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Three key learnings on revitalising communities and the role of social infrastructure

Jack Loughnane, senior researcher at Local Trust, shares learnings from our recent seminar on revitalising communities and the role of social infrastructure, ahead of the next event in our Pride in Place seminar series in March.

In November we held the second event in our series of research seminars, ‘(Re)making Social Infrastructure for Thriving Communities’.  

It explored the importance of social infrastructure in the development and sustainability of communities and highlighted important learnings, including the role of local identity in re-establishing social communities and the importance of community-led initiatives. 

This focus on social infrastructure was inspired by research commissioned by Local Trust and conducted by Oxford Consultants for Social Inclusion (OCSI) investigating ‘left behind’ communities. Ultimately, the research found that deprived areas which lack social infrastructure have worse economic outcomes compared to other deprived areas. 

Understanding ’left-behindness: The case of Sacriston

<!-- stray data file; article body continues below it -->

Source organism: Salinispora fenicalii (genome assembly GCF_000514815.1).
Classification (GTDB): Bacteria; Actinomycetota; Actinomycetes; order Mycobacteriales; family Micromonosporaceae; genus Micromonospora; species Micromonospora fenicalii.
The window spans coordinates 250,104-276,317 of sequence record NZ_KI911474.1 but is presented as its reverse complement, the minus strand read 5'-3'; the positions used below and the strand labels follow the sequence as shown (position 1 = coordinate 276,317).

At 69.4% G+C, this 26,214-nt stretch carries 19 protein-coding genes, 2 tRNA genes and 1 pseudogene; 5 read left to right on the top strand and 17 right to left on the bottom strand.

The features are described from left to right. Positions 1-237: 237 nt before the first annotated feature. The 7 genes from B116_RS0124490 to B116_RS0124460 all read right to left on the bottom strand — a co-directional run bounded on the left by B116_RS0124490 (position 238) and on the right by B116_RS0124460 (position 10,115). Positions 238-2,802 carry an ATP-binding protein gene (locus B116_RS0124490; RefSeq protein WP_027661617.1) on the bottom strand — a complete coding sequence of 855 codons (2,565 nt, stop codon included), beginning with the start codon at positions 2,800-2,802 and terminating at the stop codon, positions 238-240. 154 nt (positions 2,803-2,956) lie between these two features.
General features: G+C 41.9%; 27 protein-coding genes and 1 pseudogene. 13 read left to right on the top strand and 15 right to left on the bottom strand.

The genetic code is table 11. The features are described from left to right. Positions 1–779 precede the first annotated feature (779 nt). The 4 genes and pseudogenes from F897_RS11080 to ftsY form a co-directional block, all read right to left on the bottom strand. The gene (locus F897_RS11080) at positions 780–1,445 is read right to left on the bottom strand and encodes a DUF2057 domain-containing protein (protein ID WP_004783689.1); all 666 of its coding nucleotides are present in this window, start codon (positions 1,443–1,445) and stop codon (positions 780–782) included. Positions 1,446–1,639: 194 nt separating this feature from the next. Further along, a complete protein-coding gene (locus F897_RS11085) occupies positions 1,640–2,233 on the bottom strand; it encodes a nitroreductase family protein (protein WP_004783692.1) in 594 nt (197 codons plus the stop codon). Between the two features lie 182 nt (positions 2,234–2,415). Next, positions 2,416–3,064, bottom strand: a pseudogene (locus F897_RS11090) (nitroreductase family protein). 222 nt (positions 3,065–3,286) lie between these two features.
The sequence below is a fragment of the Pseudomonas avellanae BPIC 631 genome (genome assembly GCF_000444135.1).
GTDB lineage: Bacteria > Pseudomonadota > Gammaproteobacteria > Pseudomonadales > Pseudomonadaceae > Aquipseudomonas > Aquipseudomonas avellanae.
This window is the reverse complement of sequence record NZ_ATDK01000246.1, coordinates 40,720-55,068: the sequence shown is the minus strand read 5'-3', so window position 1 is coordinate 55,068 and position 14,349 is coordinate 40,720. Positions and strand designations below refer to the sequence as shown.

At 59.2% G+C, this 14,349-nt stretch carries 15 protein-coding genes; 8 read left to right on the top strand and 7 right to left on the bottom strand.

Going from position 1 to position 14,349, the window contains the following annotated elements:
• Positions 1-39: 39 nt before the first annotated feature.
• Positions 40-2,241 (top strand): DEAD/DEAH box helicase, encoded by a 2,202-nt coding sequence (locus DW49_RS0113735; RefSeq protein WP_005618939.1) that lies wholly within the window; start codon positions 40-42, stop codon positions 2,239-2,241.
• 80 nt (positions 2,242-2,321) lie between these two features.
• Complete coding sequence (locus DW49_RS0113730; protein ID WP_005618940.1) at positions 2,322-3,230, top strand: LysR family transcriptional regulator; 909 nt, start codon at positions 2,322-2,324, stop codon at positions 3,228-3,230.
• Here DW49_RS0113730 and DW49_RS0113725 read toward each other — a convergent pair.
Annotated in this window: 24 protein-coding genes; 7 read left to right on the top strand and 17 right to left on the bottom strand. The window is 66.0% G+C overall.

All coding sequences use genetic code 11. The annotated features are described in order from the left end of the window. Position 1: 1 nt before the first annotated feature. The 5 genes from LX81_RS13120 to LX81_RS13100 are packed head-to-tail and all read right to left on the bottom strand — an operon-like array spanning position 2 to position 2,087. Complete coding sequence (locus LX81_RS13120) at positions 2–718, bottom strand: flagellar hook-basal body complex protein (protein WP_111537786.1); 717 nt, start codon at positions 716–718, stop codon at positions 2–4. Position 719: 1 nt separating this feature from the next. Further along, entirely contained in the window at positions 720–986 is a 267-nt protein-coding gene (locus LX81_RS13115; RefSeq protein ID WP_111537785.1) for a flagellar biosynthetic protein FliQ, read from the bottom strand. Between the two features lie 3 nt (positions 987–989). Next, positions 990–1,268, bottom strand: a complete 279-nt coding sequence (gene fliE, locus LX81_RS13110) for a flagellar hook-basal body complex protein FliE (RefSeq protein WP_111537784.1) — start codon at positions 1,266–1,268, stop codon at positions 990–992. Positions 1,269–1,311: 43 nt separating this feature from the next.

Our first speaker, John Tomaney, professor of urban and regional planning at UCL, began by presenting a study on Sacriston, a village in north-east England, exploring the concept of ‘left-behindness’.  

The study delved into the lived experiences of local people, emphasising that while this was a community historically rich in social infrastructure, the recent history of the area was marked by its decline.  

This history started with the story of the cooperative building. Previously a vital location where village life thrived, with a hall that could hold up to 700 people, it had once been the central hub of the community.  

The slow then rapid decline of social infrastructure in the village became symbolised by this building, which ended up standing empty for many years. It became clear that efforts were being made to revitalise infrastructure in the area when community members came together to acquire and repurpose the building for a new set of social activities.  

John identified “pride in place” as an important factor in the redevelopment of social infrastructure, but one that has until now been poorly defined and needs further thought. 

Bridging the asset gap: Mapping social infrastructure in St Helens